Peggy Sanders: Confluence Chronicles 9-5-11 |

Peggy Sanders: Confluence Chronicles 9-5-11

We haven’t had a dog for two years. It seems odd, almost un-American to not have a dog around a farmstead. But it is quieter at night. As a direct result of being dog-less we have more feral animals in the yard at all hours. The deer that roamed around when we had a dog and which caused him to bark so much, now have free rein to enter. There are generally three of them and in summer they behave. With winter coming we will need to carefully wrap out young trees or we’ll lose the bark to the deer.

For two days we had a striped ground squirrel which kept hiding in the lowest part of the downspout. That really got the 2-year-old interested in the animal’s “house.” But he went away and hasn’t come back.

The children’s favorite toys this summer have been toads – tiny ones, just right to hold in the hand and carry around as the kids go about their play. Toads have ridden in toy truck boxes just high enough that they couldn’t jump out. They’ve been hitchhikers on bicycles and toy riding cars. Once in a while the toads don’t survive the day as in one morning when the 2-year-old got excited about something and squeezed his hand too hard. He just dropped the dead toad on the shop floor, wiped his hands on his jeans and went on. Such is the life of a boy being a boy.

In early summer several toads lived on the edge of my flower bed, apparently moving out after the kids discovered their hidey hole. Traditionally they have summered in one of our window wells and they returned to that spot where the kids found them again. This time the toads seemed more tolerant as they didn’t move again.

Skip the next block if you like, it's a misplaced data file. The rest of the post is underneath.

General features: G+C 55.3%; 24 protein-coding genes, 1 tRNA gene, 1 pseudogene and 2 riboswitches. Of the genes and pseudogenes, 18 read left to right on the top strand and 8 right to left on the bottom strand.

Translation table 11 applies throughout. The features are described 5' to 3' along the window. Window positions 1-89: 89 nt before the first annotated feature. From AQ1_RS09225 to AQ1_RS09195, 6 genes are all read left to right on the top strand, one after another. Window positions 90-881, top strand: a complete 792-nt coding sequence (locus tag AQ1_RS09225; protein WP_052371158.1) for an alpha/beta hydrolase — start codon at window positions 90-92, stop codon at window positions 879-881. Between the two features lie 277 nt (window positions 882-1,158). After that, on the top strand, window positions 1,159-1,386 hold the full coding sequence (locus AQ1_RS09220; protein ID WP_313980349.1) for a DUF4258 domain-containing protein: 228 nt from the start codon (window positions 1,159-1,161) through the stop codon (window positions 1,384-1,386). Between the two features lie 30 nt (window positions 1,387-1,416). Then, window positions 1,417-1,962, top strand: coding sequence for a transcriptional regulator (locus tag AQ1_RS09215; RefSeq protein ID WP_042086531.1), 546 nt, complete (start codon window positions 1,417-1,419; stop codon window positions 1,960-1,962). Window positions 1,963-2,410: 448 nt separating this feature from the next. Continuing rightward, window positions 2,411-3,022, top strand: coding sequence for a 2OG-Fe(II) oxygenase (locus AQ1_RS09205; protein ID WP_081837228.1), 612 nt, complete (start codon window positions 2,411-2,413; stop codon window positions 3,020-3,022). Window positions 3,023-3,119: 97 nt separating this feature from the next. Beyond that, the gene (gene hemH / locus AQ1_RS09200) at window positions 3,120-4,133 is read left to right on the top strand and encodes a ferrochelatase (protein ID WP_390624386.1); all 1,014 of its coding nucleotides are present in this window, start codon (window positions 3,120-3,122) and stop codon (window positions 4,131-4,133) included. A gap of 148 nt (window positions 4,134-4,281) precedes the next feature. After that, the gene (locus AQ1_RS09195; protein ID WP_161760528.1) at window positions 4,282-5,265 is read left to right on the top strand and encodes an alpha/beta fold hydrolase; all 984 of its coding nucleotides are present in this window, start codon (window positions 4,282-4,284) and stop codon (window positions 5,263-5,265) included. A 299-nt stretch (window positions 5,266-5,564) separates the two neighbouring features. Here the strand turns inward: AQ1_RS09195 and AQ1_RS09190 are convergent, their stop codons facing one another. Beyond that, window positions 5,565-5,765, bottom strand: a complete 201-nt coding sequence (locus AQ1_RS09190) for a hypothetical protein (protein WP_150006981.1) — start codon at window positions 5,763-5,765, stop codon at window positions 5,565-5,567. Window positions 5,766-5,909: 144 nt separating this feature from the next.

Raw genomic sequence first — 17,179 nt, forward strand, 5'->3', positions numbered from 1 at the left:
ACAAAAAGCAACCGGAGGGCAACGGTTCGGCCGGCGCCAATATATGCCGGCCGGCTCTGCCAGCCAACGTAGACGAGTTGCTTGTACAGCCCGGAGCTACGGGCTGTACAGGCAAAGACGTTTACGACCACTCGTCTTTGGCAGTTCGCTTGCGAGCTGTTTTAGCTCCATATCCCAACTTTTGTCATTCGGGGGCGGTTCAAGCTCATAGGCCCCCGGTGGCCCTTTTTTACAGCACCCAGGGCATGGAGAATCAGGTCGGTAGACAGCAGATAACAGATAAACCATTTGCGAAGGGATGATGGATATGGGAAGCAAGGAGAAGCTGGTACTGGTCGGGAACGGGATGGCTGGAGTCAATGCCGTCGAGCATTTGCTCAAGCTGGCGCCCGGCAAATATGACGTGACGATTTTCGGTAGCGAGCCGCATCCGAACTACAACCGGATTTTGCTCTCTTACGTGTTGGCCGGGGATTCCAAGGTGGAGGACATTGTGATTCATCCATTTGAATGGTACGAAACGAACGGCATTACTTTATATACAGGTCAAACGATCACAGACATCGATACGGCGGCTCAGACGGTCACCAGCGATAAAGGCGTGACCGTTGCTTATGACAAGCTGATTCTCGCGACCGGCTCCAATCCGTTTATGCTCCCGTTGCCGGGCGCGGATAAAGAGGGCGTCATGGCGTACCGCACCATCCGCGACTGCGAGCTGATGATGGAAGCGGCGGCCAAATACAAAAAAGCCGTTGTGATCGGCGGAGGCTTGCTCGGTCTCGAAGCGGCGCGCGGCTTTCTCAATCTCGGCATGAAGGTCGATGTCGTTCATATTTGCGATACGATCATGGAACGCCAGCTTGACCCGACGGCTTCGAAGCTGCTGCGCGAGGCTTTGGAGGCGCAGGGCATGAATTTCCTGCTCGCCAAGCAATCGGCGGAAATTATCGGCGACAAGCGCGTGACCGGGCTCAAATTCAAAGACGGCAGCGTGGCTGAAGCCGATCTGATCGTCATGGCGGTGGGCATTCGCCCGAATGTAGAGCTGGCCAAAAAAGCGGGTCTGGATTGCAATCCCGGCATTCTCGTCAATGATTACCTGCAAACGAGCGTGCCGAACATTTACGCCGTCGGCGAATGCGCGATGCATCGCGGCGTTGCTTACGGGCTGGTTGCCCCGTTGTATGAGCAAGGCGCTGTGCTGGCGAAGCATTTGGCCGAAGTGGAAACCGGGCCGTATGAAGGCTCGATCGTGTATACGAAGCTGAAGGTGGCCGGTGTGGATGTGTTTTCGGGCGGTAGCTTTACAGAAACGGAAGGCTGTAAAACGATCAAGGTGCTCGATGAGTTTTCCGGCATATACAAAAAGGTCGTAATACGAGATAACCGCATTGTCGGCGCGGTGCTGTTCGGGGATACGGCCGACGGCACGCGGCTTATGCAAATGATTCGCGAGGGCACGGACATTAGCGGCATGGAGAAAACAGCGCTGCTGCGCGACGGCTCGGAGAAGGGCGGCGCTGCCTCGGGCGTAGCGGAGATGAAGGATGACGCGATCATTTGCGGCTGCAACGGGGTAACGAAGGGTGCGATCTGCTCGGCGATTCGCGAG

The large toads are not nearly the fascination as the babies. For one thing they are ugly, their eyes bulge menacingly (to a small kid) and when they jump, it’s a lot further than the tiny toads, so they are not nearly as fun to chase. They are experts at getting away. What’s the fun in trying to catch something when you already know you are beat before you start?

I always bring my clothes in from the clothesline before we go to bed as we have skunks at night. Their odiferous residue lingers for hours after they walk by our open window and I surely don’t want to have to try and de-skunk “clean” clothes. Not having a dog also contains the skunk’s need for firing defensive weapons near the buildings, a fact we have remarked about over the past two years.

I haven’t given up the desire for a full blood standard Collie though, the type of dog we’ve had for most of my life. I just love them. They don’t seem to bark incessantly like Border Collies do and they are good with kids … and it seems to me every kid should have a dog, no matter the age of the kid.

Peggy writes from the family ranch in southwestern South Dakota. Her contact information is

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